There are countries where failure to take your child for immunization against certain diseases could lead to prosecution by law. Parents are bound by the laws of the land to take their children for immunization and they have no choice but to comply. Several countries have put in place measures to help reduce certain diseases and this has been aptly done by ensuring that children are immunized appropriately.
Immunization Rates as an Indicator of Healthcare Policy
As the world progresses and more people gain access to better health care, we see many once rampant diseases that are on the brink of elimination. Diphtheria, Pertussis (whooping cough), and Tetanus are included in the list of disease scourges that modern health care systems would like to see wiped off the map. For that reason, children in many countries receive a combination Diphtheria-Pertussis-Tetanus (DPT) immunization one or multiple times during childhood. Of these, certain countries have consistently increased the number of children immunized against DPT due to better health care policies and clear political commitment in eliminating the scourge to the point that almost all children receive immunizations by age 2. In terms of DPT immunization statistics, we see that data differs from country to country because of birth rate differences, different levels of gross national income per capita, and the frequency with which the government conducts routine immunizations. Many countries have managed to attain a 99% rate of immunization against DPT in children aged between 12 and 23 months. This indicates that such countries are very much committed in the fights to eliminate Diphtheria, Pertussis, and Tetanus alike. These diseases have killed a lot of people in the past but in the developed world this day and age, it is uncommon to see someone infected with tetanus or suffering from diphtheria. The realization that prevention is better than cure has contributed a lot to this ‘new norm’.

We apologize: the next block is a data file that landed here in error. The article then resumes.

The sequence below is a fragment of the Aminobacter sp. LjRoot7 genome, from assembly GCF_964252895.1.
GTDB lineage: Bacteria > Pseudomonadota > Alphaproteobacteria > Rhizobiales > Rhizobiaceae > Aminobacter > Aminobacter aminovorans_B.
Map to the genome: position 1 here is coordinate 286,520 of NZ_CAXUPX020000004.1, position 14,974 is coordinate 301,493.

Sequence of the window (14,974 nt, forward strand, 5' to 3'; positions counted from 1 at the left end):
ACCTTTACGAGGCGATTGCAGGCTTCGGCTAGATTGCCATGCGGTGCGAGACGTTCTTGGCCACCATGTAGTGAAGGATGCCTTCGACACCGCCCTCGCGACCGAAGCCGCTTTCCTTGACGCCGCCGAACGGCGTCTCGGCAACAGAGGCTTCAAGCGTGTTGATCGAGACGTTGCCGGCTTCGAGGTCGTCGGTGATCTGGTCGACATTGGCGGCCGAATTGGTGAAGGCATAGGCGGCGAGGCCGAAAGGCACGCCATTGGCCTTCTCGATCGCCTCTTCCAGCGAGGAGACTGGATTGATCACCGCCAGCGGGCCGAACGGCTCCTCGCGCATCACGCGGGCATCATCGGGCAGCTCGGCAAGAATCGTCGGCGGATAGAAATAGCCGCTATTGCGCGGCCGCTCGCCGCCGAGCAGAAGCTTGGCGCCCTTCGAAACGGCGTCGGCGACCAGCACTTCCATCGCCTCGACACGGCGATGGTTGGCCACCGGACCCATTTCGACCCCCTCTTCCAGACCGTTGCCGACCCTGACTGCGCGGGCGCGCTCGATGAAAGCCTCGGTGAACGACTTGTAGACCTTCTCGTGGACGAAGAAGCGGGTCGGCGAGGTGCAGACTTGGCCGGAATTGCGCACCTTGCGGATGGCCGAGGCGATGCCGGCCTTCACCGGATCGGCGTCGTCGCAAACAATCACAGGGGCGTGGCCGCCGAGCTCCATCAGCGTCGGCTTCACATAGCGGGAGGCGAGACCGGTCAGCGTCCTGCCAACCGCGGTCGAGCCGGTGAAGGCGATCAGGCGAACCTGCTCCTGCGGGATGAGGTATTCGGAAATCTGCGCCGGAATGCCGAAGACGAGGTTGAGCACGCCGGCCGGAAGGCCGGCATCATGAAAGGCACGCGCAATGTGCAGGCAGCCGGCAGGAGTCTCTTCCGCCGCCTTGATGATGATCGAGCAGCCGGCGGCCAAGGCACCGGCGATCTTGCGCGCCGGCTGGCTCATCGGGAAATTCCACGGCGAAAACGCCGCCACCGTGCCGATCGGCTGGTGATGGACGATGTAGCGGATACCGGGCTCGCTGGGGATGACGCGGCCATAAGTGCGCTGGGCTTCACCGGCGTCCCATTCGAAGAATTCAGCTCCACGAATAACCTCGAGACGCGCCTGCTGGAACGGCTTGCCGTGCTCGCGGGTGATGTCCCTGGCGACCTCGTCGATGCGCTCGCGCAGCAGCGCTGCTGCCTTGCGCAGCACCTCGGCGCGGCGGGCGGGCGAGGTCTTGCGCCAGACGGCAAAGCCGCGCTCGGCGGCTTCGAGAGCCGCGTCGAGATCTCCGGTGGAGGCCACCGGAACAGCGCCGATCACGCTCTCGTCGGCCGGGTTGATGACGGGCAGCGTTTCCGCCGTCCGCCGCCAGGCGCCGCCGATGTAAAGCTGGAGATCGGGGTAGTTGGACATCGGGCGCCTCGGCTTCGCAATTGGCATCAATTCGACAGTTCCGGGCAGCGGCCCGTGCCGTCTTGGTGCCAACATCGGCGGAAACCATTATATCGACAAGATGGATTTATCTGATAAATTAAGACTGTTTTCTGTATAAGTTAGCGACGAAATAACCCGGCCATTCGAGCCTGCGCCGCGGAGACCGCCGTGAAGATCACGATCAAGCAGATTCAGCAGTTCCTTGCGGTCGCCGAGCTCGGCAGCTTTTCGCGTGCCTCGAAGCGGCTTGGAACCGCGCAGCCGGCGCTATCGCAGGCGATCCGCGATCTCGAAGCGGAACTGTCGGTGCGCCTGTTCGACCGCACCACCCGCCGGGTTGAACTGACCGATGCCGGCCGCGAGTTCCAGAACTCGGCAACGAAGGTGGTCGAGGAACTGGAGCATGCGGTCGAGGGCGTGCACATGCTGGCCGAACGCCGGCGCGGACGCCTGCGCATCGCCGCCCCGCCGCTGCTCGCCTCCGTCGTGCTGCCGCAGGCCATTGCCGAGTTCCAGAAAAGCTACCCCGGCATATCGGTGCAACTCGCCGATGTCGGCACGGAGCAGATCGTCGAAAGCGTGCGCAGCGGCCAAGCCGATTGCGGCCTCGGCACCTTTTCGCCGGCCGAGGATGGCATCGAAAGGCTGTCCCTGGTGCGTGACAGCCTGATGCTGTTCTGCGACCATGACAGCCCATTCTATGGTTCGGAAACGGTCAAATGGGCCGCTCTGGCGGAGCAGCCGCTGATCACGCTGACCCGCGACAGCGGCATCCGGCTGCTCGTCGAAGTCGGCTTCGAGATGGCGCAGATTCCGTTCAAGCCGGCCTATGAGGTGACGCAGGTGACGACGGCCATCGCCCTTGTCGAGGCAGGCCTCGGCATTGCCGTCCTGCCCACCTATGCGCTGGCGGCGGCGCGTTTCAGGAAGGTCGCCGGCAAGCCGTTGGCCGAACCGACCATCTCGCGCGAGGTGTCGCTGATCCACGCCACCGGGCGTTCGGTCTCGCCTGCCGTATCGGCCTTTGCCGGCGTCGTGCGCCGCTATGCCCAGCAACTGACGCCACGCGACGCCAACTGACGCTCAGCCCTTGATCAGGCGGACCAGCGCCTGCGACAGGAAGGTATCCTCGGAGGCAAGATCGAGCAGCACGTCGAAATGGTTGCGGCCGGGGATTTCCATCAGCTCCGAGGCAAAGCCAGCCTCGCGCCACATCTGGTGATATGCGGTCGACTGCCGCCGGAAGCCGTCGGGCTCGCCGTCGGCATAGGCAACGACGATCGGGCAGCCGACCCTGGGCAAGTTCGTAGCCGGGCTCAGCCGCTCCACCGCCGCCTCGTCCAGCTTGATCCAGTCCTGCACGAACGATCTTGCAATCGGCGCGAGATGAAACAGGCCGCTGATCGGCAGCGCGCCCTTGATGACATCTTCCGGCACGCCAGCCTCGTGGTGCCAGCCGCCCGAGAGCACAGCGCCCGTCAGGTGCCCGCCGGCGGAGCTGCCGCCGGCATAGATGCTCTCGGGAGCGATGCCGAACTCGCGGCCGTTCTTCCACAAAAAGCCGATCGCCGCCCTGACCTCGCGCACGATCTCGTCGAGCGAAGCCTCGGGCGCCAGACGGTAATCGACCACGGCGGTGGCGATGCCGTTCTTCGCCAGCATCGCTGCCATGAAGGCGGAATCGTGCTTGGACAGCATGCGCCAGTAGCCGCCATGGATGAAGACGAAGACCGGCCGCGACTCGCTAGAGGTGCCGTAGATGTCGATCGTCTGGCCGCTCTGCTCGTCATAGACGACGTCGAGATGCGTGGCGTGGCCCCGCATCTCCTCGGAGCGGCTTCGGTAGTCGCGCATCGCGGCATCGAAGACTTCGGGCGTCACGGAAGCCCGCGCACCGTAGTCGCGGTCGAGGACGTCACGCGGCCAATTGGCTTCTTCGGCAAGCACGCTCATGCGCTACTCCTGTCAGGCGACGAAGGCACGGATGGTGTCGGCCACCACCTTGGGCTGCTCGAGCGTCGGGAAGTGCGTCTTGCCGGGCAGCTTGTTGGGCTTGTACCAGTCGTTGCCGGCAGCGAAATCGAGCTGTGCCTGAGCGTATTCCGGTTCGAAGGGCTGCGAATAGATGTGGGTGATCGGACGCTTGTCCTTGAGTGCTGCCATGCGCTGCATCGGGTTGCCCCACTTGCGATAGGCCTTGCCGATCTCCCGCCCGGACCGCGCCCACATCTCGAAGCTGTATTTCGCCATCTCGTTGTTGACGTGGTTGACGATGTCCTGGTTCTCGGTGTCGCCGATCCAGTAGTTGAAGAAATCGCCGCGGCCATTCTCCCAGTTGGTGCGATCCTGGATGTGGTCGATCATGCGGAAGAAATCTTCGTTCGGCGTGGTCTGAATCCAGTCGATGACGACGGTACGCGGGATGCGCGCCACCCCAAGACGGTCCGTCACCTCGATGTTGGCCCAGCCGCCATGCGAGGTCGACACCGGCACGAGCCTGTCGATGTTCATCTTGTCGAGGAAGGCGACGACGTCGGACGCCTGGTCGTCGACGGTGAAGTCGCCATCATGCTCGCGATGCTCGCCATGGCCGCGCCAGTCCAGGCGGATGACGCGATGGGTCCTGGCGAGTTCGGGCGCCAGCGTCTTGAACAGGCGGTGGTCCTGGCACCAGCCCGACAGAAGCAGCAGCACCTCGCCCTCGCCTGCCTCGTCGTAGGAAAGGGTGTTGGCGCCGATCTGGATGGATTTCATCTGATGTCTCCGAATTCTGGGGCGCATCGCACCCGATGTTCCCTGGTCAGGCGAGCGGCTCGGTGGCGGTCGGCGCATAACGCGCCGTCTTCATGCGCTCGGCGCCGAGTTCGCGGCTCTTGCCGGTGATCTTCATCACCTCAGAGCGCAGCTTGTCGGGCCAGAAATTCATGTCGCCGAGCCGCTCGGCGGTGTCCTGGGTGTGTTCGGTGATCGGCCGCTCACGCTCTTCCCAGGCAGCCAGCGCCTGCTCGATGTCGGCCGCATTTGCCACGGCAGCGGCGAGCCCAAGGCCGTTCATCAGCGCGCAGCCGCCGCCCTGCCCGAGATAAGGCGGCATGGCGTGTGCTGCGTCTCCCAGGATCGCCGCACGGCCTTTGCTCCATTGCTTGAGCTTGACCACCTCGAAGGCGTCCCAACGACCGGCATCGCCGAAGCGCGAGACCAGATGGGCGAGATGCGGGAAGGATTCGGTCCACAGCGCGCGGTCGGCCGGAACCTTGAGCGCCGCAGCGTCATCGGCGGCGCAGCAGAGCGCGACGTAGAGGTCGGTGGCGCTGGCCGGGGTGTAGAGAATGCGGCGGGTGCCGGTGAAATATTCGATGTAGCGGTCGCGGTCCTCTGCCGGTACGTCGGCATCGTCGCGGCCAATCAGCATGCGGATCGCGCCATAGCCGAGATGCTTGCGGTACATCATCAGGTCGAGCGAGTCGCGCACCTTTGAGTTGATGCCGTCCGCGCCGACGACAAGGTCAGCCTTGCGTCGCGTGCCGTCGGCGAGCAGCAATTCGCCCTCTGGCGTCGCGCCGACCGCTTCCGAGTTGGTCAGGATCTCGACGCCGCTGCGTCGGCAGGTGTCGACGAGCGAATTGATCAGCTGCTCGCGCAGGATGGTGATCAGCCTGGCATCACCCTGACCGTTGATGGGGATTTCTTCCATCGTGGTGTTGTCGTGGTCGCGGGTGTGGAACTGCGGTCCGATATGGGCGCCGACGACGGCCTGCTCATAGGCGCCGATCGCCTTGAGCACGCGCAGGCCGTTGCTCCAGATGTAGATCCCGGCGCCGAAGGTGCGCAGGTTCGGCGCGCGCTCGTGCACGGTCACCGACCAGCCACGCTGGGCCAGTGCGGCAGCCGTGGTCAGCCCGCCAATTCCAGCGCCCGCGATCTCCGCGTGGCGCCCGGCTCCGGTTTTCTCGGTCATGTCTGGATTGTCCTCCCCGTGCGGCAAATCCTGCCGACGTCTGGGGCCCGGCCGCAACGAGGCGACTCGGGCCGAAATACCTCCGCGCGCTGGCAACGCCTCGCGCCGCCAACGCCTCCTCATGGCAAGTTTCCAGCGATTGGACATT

Leading Nations in DPT Immunization for Toddlers
Health care services in the Island nation of Antigua and Barbuda are availed through a network of community health clinics. Access to health facilities is highly enhanced and the team approach used by health practitioners to deliver services has resulted in nearly 100% vaccination coverage of preventable diseases. Countries like Belgium and Bahrain also have good healthcare systems and proper government policies that ensure an almost perfect success rate in immunizing children against DPT. China, in a bid to control its population, has policies to limit the rate of child births in the country. It caters well to the healthcare of its newborns nonetheless, and has a high percentage of infant immunizations. Rwanda has done a lot to improve its economy and healthcare system after emerging from the 1994 genocide. The political leadership there has taken measures to ensure that child mortality rate is reduced and immunization against preventable diseases is carried out in all children. Most children born in Rwandan hospitals are given the necessary vaccinations, and like other countries with easy access to healthcare services, Rwandan parents generally have their children immunized early on.
A Warning against Complacency in Immunization Efforts
Most of these diseases are not very common in the modern developing world. Some people have never even seen somebody who's infected with tetanus or suffering from whooping cough. High rates of immunization against DPT have ensured that new cases of infection are kept at a minimum in many places. As most countries work towards completely eliminating diphtheria, whooping cough and tetanus, it should not be lost on us that complacency can lead to catastrophic outbreaks, and even reverse many of the gains made. It is therefore important for all countries to continue to carry out extensive immunization against these prevent diseases to ensure a complete eradication. Sadly, Diphtheria, Pertussis, and Tetanus remain very real threats in areas where broad immunization programs have yet to penetrate.
Youth Vaccination Rates By Country
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|Rank||Country||Rate of Immunization from DPT before Two Years of Age|
|1||Antigua and Barbuda||99.00 %|
|4||Brunei Darussalam||99.00 %|
|8||Czech Republic||99.00 %|
|14||South Korea||99.00 %|
|15||St. Lucia||99.00 %|
|16||Sri Lanka||99.00 %|
|38||Saudi Arabia||98.00 %|
|43||St. Vincent and the Grenadines||98.00 %|
|50||St. Kitts and Nevis||97.00 %|
|53||Russian Federation||97.00 %|
|58||Bahamas, The||96.00 %|
|63||Gambia, The||96.00 %|
|65||Kyrgyz Republic||96.00 %|
|73||Cabo Verde||95.00 %|
|75||United Kingdom||95.00 %|
|79||Macedonia, FYR||95.00 %|
|81||Sao Tome and Principe||95.00 %|
|85||United Arab Emirates||94.00 %|
|98||United States||94.00 %|
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